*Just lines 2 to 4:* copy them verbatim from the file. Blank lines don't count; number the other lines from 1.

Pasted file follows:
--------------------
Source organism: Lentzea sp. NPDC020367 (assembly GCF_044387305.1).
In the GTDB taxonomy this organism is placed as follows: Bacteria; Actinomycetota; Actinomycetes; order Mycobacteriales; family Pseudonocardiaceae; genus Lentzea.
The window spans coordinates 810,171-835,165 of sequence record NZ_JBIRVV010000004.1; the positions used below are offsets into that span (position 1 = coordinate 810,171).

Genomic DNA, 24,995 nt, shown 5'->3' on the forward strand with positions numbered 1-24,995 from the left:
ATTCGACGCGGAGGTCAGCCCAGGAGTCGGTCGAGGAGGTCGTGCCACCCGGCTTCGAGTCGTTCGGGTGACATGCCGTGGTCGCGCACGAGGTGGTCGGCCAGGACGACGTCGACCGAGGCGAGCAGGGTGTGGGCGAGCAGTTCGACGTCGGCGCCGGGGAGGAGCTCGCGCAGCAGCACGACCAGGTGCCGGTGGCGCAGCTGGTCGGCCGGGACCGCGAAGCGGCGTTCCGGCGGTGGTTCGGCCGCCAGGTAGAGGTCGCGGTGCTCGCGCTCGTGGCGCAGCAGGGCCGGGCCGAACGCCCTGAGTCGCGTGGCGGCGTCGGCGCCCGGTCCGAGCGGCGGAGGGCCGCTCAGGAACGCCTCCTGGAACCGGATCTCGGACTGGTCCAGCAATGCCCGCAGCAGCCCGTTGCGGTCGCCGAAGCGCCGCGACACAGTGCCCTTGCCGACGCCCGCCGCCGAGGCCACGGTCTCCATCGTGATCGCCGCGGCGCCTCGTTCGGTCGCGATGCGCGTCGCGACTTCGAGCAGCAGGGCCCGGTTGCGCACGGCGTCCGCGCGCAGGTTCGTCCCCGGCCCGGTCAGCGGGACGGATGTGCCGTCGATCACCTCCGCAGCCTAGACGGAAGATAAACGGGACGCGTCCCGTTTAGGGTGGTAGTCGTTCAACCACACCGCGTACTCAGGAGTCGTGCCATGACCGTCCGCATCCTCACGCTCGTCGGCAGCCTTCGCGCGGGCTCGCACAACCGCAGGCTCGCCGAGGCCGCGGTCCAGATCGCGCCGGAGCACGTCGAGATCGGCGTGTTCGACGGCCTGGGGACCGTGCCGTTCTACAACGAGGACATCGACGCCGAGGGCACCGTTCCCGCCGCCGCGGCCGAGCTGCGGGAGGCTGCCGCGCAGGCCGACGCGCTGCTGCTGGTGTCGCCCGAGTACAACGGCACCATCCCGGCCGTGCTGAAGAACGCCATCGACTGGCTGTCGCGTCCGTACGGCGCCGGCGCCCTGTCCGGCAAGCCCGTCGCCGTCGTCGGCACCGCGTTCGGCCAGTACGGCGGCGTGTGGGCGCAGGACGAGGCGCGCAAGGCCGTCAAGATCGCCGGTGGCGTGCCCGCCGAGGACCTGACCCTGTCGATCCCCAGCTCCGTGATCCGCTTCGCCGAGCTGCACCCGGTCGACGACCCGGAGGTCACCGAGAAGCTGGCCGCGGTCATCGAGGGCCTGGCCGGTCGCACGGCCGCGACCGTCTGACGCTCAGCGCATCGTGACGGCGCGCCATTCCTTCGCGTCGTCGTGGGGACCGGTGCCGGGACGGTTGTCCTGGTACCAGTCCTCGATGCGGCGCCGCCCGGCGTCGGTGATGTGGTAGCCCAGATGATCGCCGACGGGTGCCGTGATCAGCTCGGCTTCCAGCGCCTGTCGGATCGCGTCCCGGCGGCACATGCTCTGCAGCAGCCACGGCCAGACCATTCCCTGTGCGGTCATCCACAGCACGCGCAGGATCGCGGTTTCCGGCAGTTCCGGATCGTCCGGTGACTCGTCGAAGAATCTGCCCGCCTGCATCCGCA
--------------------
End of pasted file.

In the GTDB taxonomy this organism is placed as follows: Bacteria; Actinomycetota; Actinomycetes; order Mycobacteriales; family Pseudonocardiaceae; genus Lentzea.
The window spans coordinates 810,171-835,165 of sequence record NZ_JBIRVV010000004.1; the positions used below are offsets into that span (position 1 = coordinate 810,171).

Genomic DNA, 24,995 nt, shown 5'->3' on the forward strand with positions numbered 1-24,995 from the left: